Archive - News Article
September 26th, 2012
PAWTUCKET â With the next year's budget process underway as well as contract negotiations, two recent moves in the Pawtucket Police Department that the chief and city officials say are necessary have caused grumbling among the rank and file.
Last week, a low-key promotion ceremony was held at City Hall for two Pawtucket Police officers. Detective Capt. Paul Catarina was elevated to major of administration, a position that had been vacant, and Lt. Tina Goncalves was promoted to captain.
Cumberland resident Tyler Cardoso picks Cortland apples at Phantom Farms in Cumberland on a beautiful fall Tuesday. There are plenty of apples available as well as plump pumpkins for all your fall baking and decorating needs.
PAWTUCKET â A city man was sentenced to 20 years in prison Tuesday after pleading guilty to multiple counts of child molestation involving three boys between the ages of four and nine.
Jorge Jacinto Masariego, 33, of 27 Mavis St., pleaded guilty to four counts of child molestation in the first degree and five counts in the second-degree.
Superior Court Judge Netti C. Vogel sentenced Masariego to 40 years, with 20 to serve, followed by lifetime sex-offender registration with GPS monitoring upon release.
CENTRAL FALLS â Standing outside the elementary school he once attended, James Diossa spoke of his love and gratitude for Central Falls and why he thinks he should be the city's next mayor.
The 27-year-old Diossa, who also serves on the City Council, formally announced his campaign plans on Tuesday at the Veterans Memorial Elementary School in front of a group of cheering supporters. He was introduced by state Senator Elizabeth Crowley and retired Central Falls Police Lieutenant John Laboissionere, who both cited his youthful energy as a symbol of the city's future.
CENTRAL FALLS â When Thomas Lazieh was elected mayor in 1990, the city was embroiled in a different kind of economic turmoilâan inherited budget deficit of a then-staggering $2.7 million. With the school system still under the city's control, Lazieh maintains that the budget deficit was actually worseâpercentage wiseâthan it was two years ago when the decision was made to seek Chapter 9 bankruptcy. Yet, with some belt tightening and economic development measures, âwe were able to turn the city around,â he noted. More importantly, he thinks the 2010 bankruptcy could have been avoided.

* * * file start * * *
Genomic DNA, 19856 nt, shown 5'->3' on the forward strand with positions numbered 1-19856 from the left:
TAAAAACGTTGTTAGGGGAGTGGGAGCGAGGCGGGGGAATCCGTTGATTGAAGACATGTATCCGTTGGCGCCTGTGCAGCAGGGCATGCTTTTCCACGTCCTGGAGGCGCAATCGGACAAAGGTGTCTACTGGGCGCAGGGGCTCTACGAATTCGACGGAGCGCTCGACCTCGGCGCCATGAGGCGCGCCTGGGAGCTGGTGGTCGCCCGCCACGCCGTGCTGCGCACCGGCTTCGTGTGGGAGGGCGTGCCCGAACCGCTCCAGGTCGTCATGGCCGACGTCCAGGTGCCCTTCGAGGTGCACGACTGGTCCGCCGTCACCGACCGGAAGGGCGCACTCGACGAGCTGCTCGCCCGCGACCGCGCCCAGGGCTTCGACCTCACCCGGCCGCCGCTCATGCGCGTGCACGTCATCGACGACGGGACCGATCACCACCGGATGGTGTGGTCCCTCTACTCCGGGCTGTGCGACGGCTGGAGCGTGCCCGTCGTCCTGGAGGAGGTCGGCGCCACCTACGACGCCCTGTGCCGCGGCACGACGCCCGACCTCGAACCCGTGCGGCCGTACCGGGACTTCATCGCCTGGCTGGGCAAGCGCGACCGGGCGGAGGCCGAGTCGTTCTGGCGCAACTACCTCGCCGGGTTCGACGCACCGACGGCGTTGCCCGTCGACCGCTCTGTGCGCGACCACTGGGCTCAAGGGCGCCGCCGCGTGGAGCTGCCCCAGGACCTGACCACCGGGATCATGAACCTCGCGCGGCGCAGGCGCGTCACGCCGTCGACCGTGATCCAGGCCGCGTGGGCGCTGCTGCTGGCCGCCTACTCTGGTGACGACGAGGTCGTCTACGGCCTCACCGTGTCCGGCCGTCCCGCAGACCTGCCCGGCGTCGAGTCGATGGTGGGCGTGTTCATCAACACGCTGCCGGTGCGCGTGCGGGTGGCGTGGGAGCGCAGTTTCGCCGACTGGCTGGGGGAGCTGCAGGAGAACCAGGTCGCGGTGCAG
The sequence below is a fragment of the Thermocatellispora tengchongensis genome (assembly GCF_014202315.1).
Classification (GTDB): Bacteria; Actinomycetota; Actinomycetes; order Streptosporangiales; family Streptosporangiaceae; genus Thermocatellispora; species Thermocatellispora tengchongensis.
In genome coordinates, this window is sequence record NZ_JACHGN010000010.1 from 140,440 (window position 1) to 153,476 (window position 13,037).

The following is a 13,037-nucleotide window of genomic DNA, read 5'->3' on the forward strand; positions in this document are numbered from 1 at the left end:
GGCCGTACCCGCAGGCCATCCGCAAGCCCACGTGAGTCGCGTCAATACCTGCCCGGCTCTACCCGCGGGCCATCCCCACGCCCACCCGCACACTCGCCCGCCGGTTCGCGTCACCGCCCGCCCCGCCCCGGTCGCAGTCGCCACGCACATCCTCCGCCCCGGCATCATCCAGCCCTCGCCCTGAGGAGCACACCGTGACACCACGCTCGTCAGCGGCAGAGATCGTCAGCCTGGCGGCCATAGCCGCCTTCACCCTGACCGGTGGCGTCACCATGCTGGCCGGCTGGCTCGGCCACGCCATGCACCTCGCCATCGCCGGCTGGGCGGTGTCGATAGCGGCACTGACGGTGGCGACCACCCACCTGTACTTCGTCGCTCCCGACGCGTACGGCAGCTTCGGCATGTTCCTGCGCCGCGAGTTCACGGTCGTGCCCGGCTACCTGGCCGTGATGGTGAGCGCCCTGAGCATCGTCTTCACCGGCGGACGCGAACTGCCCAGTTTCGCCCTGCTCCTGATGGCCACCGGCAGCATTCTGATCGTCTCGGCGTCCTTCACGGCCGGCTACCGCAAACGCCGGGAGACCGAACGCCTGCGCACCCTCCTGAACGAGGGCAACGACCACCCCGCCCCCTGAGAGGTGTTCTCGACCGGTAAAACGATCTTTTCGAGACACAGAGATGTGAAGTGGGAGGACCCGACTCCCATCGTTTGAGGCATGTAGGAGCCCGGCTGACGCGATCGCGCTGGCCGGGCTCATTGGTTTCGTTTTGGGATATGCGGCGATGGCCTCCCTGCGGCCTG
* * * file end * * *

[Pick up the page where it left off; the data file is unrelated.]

PAWTUCKET â A fire caused by a candle in a bathroom led to the displacement of the occupants of a three-family house at 145 Garden St. on Saturday afternoon.
Firefighters responded to the blaze at around 3:30 p.m. that began in a second-floor bathroom. About a dozen tenants were evacuated, and no injuries were reported.
Fire Capt. Steven Parent, the city's fire marshal, said that while the fire damage was contained to the bathroom, there was water damage to the first and second floor apartments.
Dancers from the Colombian American Society of Pawtucket perform during the Bright Future Festival at Jenks Park in Central Falls Saturday. The event is part of the Pawtucket Arts Festival.
CUMBERLAND â After more than a year of study, the Town Council next month will be presented with a final report on the plan being proposed to consolidate the town's four independent fire districts.
The final report by Donald I. Jacobs of Holden-based D.I. Jacobs Management Consulting Services will be submitted to the council on Oct. 3, followed by the council's formal vote on the plan on Oct. 17.
ATTLEBORO â A Pawtucket man has been arrested on drunk driving and other charges following a Thursday night accident in Attleboro that claimed the life of a 24-year-old North Attleboro woman.
CUMBERLAND â A Rhode Island nonprofit that serves the state's homeless and at-risk veterans opened a military-style camp Friday where former soldiers can access a range of free services from medical screenings to housing assistance.
Operation Stand Down Rhode Island began welcoming some of the 350 to 400 veterans expected to visit the encampment at Diamond Hill Park in Cumberland, which will remain open through Sunday.